with lots of help from FrontDesk and MIA teams (big shoutout)
What DAM is not
we are not mediators
we are not a community management team
a list or IRC moderation team
we are not responsible for vision or strategic choices about how
people are expected to interact in Debian
We shouldn't try and solve things because they need solving
Over time, the community has grown larger and more complex, in a
larger and more complex online environment
Enforcing the Diversity Statement and the Code of Conduct
Emergency list moderation
we have ended up using DAM warnings to compensate for the lack of list
moderation, at least twice
contributors.debian.org (mostly only because of me, but it would be good to
have its own team)
except for rare glaring cases, patterns of behaviour / intentions /
taking feedback in, are more relevant than individual incidents
we do not set out to fix people. It is enough for us to get people to
acknowledge a problem
if they can't acknowledge a problem they're probably out
once a problem is acknowledged, fixing it could be their
then again it's not that easy to get a number of troublesome people
to acknowledge problems, so we go back to the problem of deciding
when enough is enough
I got to a point where I look at DAM warnings as potential signals that
DAM has ended up with the ball that everyone else in Debian dropped.
DAM warning means we haven't gotten to a last resort situation yet, meaning
that it probably shouldn't be DAM dealing with this at this point
Everyone in the project can write a person "do you realise there's an
issue here? Can you do something to stop?", and give them a chance to
reflect on issues or ignore them, and build their reputation
People in Debian should not have to endure, completey powerless, as
trolls drag painful list discussions indefinitely until all the trolled
people run out of energy and leave. At the same time, people who abuse a
list should expect to be suspended or banned from the list, not have
their Debian membership put into question (unless it is a recurring
pattern of behaviour).
The push to grow DAM warnings as a tool, is a sign of the rest of
Debian passing on their responsibilities, and DAM picking them up.
Then in DAM we end up passing on things, too, because we also don't
have the energy to face another intensive megametathread, and as we take
actions for things that shouldn't quite be our responsibility, we face a
higher level of controversy, and therefore demotivation.
Also, as we take actions for things that shouldn't be our
responsibility, and work on a higher level of controversy, our
legitimacy is undermined (and understandably so)
there's a pothole on my street that never gets filled, so at some
point I go out and fill it. Then people thank me, people complain I
shouldn't have, people complain I didn't fill it right, people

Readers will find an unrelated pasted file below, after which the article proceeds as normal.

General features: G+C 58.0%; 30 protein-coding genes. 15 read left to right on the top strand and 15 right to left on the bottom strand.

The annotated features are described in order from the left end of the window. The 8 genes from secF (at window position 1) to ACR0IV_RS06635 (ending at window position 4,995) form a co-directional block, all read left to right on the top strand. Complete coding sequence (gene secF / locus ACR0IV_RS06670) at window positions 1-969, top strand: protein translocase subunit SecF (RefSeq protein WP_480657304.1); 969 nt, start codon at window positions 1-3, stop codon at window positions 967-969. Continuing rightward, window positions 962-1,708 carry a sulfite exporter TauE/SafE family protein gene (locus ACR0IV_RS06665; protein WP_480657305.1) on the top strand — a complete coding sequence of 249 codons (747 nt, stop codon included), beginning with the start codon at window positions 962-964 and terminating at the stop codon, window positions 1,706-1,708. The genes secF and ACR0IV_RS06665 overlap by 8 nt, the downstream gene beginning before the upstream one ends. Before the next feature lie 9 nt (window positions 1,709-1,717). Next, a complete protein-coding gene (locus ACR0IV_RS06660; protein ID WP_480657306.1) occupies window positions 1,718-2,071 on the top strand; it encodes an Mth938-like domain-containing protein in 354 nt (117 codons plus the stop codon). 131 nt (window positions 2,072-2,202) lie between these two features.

appreciate the gesture and invite me to learn how to fix potholes
better, people point me out to more potholes, and then complain
that potholes don't get fixed properly on the whole street. I end
up being the problem, instead of whoever had responsibility of the
potholes but wasn't fixing them
The Community Team, the Diversity Team, and individual developers, have
no energy or entitlement for explaining what a healthy community looks
like, and DAM is left with that responsibility in the form of
accountability for their actions: to issue, say, a DAM warning for
bullying, we are expected to explain what is bullying, and how that kind
of behaviour constitutes bullying, in a way that is understandable by
the whole project.
Since there isn't consensus in the project about what bullying loos
like, we end up having to define it in a warning, which again is a
responsibility we shouldn't have, and we need to do it because we have
an escalated situation at hand, but we can't do it right
get concern trolling
against margninalised people and accuse them of DARVO if they complain
example: assume good intentions vs enabling
example: rule lawyering and Figure skating
this cannot be solved by GRs: I/we (DAM)/possibly also we (Debian) don't
want to do GRs about evaluating people
Governance by bullying
How to DoS discussions in Debian
example: gender, minority groups, affirmative action, inclusion,
anything about the community team itself, anything about the
CoC, systemd, usrmerge, dam warnings, expulsions
think of a topic. Think about sending a mail to
debian-project about it. If you instinctively shiver at the
thought, this is probably happening
would you send a mail about that to -project / -devel?
can you think of other topics?
it is an effective way of governance as it excludes topics from
A small number of people abuse all this, intentionally or not, to
effectively manipulate decision making in the project.
Instead of using the rules of the community to bring forth the issues
one cares about, it costs less energy to make it unthinkable or
unbearable to have a discussion on issues one doesn't want to progress.
What one can't stop constructively, one can oppose destructively.